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04-26-2011

Sensor structures produced with ultrashort laser pulses

Surface Sensors for Harsh Environments

Sensor structures produced with ultrashort laser pulses

Laser-structured strain gauges are used for precise force determination, even at critical points, such as in highly stressed machine tools or complex 3-D parts. Laser Zentrum in Hanover (LZH e.V.), Germany, is currently developing sensor structures produced with ultrashort laser pulses; the aim is to make high-quality thin-layer sensors economically attractive even for small and medium-sized production runs. Production takes place as follows: After full coating of the part with an insulating layer and a sensor layer, an ultrashort pulse laser creates sensor structures with lateral resolutions of 10 to 100 µm without damaging the sensitive layer by heating it. The advantages of the process are that complicated mask processes are eliminated and the sensors can be directly applied to complex three-dimensional geometries.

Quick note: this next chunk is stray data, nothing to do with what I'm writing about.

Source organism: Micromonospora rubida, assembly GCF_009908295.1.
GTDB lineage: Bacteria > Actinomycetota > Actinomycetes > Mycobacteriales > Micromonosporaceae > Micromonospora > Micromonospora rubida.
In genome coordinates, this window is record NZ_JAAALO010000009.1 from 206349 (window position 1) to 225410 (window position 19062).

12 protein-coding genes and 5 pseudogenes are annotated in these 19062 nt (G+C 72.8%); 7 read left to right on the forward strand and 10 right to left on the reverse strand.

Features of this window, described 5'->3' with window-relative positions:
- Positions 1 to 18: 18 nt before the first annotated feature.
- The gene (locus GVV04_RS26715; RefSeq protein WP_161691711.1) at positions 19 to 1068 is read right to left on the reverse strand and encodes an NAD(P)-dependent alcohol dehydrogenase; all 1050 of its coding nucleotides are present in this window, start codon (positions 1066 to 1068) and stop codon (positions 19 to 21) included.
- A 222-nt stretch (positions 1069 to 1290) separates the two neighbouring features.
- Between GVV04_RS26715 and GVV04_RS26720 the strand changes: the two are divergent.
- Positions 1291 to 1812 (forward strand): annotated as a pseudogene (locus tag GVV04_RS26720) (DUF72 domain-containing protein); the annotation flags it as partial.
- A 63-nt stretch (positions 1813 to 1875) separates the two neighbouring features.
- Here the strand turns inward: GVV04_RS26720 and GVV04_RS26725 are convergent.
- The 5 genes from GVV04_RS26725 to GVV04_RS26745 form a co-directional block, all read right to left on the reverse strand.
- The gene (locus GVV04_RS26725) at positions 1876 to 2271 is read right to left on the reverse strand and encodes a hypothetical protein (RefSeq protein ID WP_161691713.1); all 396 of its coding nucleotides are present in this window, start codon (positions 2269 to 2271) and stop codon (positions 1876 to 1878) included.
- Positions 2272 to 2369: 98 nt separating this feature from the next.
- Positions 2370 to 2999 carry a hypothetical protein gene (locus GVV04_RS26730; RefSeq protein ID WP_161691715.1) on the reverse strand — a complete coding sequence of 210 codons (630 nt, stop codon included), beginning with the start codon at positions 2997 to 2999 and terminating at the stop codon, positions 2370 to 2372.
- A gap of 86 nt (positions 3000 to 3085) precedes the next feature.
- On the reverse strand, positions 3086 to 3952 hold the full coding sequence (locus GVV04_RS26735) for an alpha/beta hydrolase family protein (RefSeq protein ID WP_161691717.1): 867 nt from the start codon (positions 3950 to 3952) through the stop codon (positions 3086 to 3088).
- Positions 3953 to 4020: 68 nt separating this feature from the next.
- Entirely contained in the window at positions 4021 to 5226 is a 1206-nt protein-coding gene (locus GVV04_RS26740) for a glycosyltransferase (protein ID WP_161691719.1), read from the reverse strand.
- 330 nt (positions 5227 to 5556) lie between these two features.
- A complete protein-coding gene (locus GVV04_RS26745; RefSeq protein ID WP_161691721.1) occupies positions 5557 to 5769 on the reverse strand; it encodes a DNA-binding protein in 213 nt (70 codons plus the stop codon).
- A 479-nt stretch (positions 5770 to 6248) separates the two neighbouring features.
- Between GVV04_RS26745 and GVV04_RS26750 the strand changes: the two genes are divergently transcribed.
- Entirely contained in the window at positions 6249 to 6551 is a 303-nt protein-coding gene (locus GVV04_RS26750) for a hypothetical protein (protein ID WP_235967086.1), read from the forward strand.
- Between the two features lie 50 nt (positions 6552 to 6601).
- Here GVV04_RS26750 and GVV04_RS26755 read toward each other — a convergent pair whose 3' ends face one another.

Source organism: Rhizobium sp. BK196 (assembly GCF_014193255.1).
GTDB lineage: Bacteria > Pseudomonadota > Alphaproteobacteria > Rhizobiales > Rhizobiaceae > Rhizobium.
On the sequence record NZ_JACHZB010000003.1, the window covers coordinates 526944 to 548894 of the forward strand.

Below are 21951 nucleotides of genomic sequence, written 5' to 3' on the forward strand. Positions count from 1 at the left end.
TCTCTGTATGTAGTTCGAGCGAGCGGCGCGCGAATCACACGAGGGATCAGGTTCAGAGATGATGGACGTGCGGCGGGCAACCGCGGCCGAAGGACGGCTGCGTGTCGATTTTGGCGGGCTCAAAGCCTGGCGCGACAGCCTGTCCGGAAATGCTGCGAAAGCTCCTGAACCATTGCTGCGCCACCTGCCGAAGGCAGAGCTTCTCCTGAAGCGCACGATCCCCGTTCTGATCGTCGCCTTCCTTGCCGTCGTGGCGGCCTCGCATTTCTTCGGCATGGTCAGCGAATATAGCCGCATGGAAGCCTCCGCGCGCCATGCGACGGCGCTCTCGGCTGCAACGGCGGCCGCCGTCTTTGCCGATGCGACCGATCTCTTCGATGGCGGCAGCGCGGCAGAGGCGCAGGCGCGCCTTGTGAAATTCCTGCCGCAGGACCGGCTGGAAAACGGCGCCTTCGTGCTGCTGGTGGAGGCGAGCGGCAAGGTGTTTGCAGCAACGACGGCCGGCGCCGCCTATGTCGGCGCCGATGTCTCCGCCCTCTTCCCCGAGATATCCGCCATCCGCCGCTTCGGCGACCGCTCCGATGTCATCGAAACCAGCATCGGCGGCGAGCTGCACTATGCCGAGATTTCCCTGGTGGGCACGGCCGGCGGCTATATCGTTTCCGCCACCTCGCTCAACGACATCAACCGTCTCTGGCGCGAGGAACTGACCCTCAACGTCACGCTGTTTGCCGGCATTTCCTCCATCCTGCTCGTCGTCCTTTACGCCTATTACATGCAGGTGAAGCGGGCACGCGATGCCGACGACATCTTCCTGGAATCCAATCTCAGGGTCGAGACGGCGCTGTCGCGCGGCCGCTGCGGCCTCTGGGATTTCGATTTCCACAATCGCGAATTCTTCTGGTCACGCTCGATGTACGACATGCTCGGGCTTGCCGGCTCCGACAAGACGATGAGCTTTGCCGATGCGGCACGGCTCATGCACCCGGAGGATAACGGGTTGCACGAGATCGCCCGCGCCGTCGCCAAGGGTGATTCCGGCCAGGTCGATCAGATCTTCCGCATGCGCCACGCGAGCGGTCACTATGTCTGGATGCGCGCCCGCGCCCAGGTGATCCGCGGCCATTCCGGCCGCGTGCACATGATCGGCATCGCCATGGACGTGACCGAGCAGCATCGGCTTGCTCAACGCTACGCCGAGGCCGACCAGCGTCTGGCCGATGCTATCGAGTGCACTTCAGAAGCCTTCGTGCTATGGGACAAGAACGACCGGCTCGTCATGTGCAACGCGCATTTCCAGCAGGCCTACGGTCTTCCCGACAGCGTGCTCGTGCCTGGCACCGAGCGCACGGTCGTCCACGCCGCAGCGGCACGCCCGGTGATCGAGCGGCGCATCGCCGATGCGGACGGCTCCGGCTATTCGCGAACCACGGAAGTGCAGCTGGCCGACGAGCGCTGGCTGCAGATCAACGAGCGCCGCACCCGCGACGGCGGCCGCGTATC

Until now, strain gauge films have often been bonded. The adhesive creeps or swells, falsifying the measurement results. This seriously affects the long-term stability of the sensors, particularly in harsh environments. Here, thin-film type strain gauges are preferred. The photolithographic structuring of the sensors is very complicated and usually not cost effective, particularly for small and medium-sized series. In addition, the mask technique originally used in electronics production is not suitable for processing complex parts with cylindrical, spherical or free-form surfaces, and so restricts the use of strain gauges to flat parts.

Soon, the first prototypes of laser-structured strain gauges will be integrated into the Z-axis slide of a machine tool. Apart from mechanical engineering, other possible applications of surface sensors are in automotive and bearing technology, robotics or medical equipment.

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